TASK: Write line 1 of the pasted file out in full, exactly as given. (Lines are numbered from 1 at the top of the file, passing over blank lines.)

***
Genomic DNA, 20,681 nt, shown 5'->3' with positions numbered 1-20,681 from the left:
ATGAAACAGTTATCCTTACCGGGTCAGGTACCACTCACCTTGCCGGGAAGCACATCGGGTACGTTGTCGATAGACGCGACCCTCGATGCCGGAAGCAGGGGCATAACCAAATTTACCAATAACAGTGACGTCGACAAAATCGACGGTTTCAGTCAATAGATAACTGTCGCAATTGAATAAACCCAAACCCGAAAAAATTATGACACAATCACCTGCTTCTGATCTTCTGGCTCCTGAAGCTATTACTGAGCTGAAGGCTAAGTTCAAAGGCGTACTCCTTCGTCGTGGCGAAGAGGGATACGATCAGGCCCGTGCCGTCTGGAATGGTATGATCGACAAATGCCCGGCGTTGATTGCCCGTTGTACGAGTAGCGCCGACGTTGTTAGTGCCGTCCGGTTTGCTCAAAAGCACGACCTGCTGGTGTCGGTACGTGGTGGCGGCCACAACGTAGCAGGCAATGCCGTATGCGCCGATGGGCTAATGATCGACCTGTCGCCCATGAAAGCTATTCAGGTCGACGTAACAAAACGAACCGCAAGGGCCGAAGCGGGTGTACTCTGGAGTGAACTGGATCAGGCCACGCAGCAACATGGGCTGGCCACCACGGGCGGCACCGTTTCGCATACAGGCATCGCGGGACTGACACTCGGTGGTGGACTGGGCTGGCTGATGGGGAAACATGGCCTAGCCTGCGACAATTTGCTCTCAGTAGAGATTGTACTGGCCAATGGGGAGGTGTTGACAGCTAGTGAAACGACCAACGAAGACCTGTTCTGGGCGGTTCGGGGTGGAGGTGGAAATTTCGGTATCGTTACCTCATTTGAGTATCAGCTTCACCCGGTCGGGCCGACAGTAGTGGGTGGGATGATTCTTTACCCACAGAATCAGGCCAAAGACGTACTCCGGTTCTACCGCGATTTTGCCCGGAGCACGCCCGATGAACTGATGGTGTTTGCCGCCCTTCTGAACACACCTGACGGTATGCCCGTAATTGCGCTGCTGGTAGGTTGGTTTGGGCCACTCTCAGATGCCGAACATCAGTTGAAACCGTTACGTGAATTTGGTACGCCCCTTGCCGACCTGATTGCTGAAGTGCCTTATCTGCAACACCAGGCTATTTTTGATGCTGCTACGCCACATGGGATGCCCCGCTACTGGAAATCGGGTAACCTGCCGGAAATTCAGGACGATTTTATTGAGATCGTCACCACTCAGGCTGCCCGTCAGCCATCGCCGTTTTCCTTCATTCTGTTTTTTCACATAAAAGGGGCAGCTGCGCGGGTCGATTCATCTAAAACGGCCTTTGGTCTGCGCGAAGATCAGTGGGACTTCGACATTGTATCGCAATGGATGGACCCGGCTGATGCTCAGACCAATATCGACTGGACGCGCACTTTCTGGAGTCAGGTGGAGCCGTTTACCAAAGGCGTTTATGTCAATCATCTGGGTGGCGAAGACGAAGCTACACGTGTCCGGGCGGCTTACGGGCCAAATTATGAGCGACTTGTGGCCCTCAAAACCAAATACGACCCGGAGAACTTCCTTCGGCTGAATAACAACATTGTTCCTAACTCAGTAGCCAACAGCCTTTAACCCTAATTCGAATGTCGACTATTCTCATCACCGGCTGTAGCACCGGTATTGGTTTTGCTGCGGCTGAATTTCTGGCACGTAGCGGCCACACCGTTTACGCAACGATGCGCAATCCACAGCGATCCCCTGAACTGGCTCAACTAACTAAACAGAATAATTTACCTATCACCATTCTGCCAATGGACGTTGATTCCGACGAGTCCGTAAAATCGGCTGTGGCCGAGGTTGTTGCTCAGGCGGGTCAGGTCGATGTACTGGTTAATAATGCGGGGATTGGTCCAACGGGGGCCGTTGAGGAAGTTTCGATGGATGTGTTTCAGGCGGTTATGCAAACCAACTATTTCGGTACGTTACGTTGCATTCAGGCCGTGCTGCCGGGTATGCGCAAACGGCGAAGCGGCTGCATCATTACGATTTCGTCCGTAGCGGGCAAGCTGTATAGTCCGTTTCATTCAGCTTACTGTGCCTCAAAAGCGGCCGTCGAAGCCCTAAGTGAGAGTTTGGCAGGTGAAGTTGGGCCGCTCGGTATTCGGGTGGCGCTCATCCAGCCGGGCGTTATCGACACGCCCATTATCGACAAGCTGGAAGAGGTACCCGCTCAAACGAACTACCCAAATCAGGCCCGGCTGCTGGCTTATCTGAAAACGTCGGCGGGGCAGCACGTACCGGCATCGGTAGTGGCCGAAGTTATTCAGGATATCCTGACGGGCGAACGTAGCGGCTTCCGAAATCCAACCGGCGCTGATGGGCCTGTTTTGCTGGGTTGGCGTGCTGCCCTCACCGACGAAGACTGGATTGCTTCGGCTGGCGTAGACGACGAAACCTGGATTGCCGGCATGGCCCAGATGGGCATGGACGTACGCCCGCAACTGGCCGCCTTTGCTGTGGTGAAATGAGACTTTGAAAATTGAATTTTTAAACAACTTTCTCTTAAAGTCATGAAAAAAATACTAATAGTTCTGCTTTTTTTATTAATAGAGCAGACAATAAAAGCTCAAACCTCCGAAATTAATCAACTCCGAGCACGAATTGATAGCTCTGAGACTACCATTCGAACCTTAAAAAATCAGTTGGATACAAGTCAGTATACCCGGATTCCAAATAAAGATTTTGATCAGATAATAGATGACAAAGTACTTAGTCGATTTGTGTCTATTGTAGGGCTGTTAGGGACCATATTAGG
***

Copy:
Genomic DNA, 20,681 nt, shown 5'->3' with positions numbered 1-20,681 from the left: